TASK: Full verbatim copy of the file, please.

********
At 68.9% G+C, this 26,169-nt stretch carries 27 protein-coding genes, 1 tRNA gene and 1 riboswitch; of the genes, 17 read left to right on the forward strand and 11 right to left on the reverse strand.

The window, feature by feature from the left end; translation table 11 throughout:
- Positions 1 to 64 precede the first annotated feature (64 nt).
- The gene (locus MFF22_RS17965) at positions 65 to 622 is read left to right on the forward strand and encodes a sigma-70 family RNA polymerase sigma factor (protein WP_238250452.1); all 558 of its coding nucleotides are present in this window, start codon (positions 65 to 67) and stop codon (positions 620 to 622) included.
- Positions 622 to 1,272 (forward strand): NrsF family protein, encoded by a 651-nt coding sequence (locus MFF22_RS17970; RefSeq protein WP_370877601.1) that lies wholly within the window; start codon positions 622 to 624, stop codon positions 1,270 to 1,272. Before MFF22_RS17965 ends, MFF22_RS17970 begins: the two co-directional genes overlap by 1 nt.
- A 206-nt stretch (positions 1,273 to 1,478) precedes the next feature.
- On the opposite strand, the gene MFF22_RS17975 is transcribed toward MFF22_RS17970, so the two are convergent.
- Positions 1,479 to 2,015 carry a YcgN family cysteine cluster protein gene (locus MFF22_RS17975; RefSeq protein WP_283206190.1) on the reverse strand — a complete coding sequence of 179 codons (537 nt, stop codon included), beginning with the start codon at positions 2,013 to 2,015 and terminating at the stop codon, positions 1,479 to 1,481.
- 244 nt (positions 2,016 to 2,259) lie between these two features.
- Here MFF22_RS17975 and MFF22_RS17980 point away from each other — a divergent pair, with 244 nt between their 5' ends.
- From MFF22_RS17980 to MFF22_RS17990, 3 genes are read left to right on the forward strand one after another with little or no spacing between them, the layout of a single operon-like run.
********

At 68.9% G+C, this 26,169-nt stretch carries 27 protein-coding genes, 1 tRNA gene and 1 riboswitch; of the genes, 17 read left to right on the forward strand and 11 right to left on the reverse strand.

The window, feature by feature from the left end; translation table 11 throughout:
- Positions 1 to 64 precede the first annotated feature (64 nt).
- The gene (locus MFF22_RS17965) at positions 65 to 622 is read left to right on the forward strand and encodes a sigma-70 family RNA polymerase sigma factor (protein WP_238250452.1); all 558 of its coding nucleotides are present in this window, start codon (positions 65 to 67) and stop codon (positions 620 to 622) included.
- Positions 622 to 1,272 (forward strand): NrsF family protein, encoded by a 651-nt coding sequence (locus MFF22_RS17970; RefSeq protein WP_370877601.1) that lies wholly within the window; start codon positions 622 to 624, stop codon positions 1,270 to 1,272. Before MFF22_RS17965 ends, MFF22_RS17970 begins: the two co-directional genes overlap by 1 nt.
- A 206-nt stretch (positions 1,273 to 1,478) precedes the next feature.
- On the opposite strand, the gene MFF22_RS17975 is transcribed toward MFF22_RS17970, so the two are convergent.
- Positions 1,479 to 2,015 carry a YcgN family cysteine cluster protein gene (locus MFF22_RS17975; RefSeq protein WP_283206190.1) on the reverse strand — a complete coding sequence of 179 codons (537 nt, stop codon included), beginning with the start codon at positions 2,013 to 2,015 and terminating at the stop codon, positions 1,479 to 1,481.
- 244 nt (positions 2,016 to 2,259) lie between these two features.
- Here MFF22_RS17975 and MFF22_RS17980 point away from each other — a divergent pair, with 244 nt between their 5' ends.
- From MFF22_RS17980 to MFF22_RS17990, 3 genes are read left to right on the forward strand one after another with little or no spacing between them, the layout of a single operon-like run.